If Google pulls out of Clearwire, where else could they go? Dish’s 2.1 GHz MSS spectrum or Verizon’s AWS are the choices. AT&T’s got nothin’ beyond 700 MHz.
If Google wants to invest in spectrum, Dish and Android-friendly T-Mobile USA might be a better partner with streaming video, voice and mobile data. Money buys wholesale access. Cheap broadband sells devices, apps, content and ads.
Google, of course, is already invested in O3B Networks, a world-wide satellite-based backhaul system with partner SES. It is expected to launch early in 2013. O3B will provide cellular carriers with backhaul, providing access to approximately 70 percent of the world’s population.
Clearwire is interesting because it’s sitting on 140 MHz of LTE spectrum in the international 2.6 GHz band.
AT&T would have little choice if they can’t merge with or buy Dish. They’d have to buy 2.5 GHz from Sprint/Clearwire. The TV band auctions won’t happen for years, and finding another 20-40 MHz chunk of spectrum would be nearly impossible.
Clearwire and China Mobile have their TD-LTE Industry Alliance. That means iPhone5 handsets for China Mobile could work in the United States. TD-LTE at 2.6 GHz excels at high-density urban environments and can handle video-hungry tablets.
Meanwhile, T-Mobile USA will launch LTE in 2013 using the extra AWS spectrum they got from AT&T as part of the settlement for their failed merger. T-Mobile expects to deploy LTE to the top 50 markets with 20 MHz service in 75 percent of the top 25 markets in a couple of years.
T-Mobile will free up about 10-20MHz of AWS (1.7/2.1 GHz) for LTE. Dish’s 40 Mhz of nationwide 2.1 GHz spectrum might use T-Mobile’s LTE infrastructure immediately. With the addition of Dish, that’s probably 20 MHz extra for wholesale. LTE-Advanced provides carrier aggregation — “bonding” separate bands together.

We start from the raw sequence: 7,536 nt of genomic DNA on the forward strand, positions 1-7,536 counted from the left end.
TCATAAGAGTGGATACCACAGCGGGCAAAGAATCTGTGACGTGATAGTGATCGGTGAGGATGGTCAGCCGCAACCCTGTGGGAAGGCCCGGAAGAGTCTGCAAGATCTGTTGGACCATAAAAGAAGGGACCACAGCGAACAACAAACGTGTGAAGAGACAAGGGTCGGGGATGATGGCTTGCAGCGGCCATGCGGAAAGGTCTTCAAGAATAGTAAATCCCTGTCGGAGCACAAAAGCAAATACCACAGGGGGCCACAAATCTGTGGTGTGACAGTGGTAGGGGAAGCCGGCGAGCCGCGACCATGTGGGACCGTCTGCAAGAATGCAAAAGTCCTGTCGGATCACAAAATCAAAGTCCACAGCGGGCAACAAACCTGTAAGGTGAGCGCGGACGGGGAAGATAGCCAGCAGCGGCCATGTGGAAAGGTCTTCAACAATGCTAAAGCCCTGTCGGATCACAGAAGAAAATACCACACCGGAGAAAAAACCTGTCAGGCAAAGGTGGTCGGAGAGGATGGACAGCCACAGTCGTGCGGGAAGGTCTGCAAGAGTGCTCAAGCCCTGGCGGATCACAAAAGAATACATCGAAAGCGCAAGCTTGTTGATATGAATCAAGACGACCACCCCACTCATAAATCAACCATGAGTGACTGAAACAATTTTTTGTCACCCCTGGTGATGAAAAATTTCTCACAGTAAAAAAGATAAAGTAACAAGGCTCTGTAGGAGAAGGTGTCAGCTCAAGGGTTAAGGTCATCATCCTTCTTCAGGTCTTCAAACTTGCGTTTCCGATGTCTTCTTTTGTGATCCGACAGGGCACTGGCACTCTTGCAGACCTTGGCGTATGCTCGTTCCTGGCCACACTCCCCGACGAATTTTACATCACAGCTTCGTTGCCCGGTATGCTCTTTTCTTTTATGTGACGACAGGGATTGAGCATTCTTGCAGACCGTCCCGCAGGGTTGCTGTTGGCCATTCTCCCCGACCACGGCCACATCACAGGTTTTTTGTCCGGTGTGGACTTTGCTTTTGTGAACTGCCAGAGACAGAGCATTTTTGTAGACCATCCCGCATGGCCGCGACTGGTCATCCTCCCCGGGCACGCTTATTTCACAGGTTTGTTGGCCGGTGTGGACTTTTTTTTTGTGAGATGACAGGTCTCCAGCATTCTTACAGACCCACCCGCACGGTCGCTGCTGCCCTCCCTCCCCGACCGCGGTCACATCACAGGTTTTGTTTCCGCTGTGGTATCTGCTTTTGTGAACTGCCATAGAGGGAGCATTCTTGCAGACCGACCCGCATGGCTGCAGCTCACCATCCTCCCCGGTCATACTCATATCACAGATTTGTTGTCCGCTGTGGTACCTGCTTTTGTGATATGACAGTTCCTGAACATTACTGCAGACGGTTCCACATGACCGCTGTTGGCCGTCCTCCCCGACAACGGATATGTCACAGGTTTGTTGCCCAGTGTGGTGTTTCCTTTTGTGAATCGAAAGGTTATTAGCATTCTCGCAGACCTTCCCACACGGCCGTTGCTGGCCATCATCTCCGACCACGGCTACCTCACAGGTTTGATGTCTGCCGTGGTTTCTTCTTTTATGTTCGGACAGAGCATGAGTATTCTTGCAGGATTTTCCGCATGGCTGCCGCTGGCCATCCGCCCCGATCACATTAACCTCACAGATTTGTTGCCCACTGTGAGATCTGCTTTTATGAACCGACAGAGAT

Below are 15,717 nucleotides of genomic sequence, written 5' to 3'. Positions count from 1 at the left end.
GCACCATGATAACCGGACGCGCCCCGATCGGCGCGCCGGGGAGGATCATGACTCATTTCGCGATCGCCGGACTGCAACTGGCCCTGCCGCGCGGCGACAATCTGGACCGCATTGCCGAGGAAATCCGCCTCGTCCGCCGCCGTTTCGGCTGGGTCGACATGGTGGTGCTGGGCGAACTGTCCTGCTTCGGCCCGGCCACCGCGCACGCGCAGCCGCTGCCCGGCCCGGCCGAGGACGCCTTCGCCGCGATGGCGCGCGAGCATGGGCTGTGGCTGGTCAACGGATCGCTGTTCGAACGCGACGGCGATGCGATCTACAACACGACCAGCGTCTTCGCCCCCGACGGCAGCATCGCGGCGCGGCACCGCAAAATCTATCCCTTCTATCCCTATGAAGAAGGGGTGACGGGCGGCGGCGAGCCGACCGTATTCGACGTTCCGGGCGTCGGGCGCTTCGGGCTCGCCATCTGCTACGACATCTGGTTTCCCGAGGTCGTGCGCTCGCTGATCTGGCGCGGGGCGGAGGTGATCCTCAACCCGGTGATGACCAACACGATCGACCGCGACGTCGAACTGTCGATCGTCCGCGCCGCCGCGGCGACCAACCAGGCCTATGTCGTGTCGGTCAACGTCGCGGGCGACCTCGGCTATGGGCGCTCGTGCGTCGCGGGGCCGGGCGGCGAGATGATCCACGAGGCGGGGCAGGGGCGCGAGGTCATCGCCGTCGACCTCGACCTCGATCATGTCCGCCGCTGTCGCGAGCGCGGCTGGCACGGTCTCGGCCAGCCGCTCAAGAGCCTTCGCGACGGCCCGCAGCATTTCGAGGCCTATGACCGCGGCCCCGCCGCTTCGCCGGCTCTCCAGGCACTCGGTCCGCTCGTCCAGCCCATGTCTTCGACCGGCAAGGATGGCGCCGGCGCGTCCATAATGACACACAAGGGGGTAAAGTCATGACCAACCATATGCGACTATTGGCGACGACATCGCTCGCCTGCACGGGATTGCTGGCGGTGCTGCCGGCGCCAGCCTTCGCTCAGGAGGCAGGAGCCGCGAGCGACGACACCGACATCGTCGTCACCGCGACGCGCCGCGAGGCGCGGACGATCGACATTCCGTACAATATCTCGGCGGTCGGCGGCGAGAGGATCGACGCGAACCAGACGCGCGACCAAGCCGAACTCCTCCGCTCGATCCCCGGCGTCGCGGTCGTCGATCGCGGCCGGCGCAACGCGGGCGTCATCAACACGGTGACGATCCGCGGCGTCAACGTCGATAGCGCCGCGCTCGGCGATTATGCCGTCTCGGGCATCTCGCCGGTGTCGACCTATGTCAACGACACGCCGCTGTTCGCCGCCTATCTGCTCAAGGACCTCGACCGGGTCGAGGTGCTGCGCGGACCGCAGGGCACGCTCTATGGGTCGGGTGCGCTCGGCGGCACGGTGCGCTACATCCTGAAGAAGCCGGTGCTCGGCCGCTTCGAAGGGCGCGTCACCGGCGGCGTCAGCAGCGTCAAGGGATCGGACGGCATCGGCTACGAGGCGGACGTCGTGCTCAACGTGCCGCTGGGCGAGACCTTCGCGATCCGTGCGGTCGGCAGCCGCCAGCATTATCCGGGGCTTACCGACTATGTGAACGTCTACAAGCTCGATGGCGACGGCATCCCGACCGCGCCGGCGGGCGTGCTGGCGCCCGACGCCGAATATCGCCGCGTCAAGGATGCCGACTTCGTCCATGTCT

Currently, neither Verizon nor AT&T have any AWS infrastructure. They’d have to build it from scratch.
What does it mean? Here’s my speculation:
- Google has a tentative agreement with Dish & T-Mobile for 2GHz MSS, pending FCC approval.
- AT&T and Apple will buy Clearwire spectrum wholesale.
- Amazon and Microsoft will stay out of wholesale. They’ll do partnerships.
The most likely scenario: none of the above. Google and Microsoft could be planning a White Spaces play, for example.
One thing’s certain; there will be fireworks at Mobile World Congress in Barcelona next week.
Related Dailywireless articles include; FreedomPop: Free Internet Access on Clearwire?, Canada to Get Apple’s iTV?, Dish Clarifies LTE-Advanced Plan, China iPhone Projections, Clearwire and China Mobile Announce TD-LTE Testing Plan, LTE Situation Report, Clearwire: Dead or Alive?, Dish LTE-Advanced Called “Ollo”, Sprint’s Network Vision Detailed, Clearwire Chooses LTE Advanced, China Mobile + Clearwire + Apple?, Will Sprint Go TD-LTE?, WiMAX to TD-LTE: Everybody’s Doin’ It, Speculation on Sprint Infrastructure, China Mobile Talks Up TD-LTE iPhone, World’s First TD-LTE Service Launched by Mobily, Europe’s Digital Divide Auction, German LTE: Goes to 100, Spectrum Drama: Made for TV, LTE Spectrum: It’s War, German 4G Auction: It’s Done, Auctions Winding Down in Germany & India, Germany 4G Auctions Begin, Europe to Follow, EU: Global LTE Roaming at 1.8 GHz, T-Mobile Makes Its (4G) Move, End Near for Indian WiMAX?, WiMAX & LTE: Policy Vs Pragmatism, Intel: LTE Not Nail in Coffin, India’s Broadband Auction: It’s Done, India’s Broadband Auction: No Free Lunch, TD-LTE Gains Momentum, WiMAX Forum: Not Dead Yet, Yota Dumps WiMAX, UK Getting LTE, WiMAX to TD-LTE: Everybody’s Doin’ It, Speculation on Sprint Infrastructure, LG Telecom: CDMA & LTE Handover, Australia: WiMAX to TD-LTE, LTE-Advanced Progress, Ericsson Demos 1 Gbps Advanced LTE, Sprint’s LTE Advantage, LTE-Advanced Tested in Korea.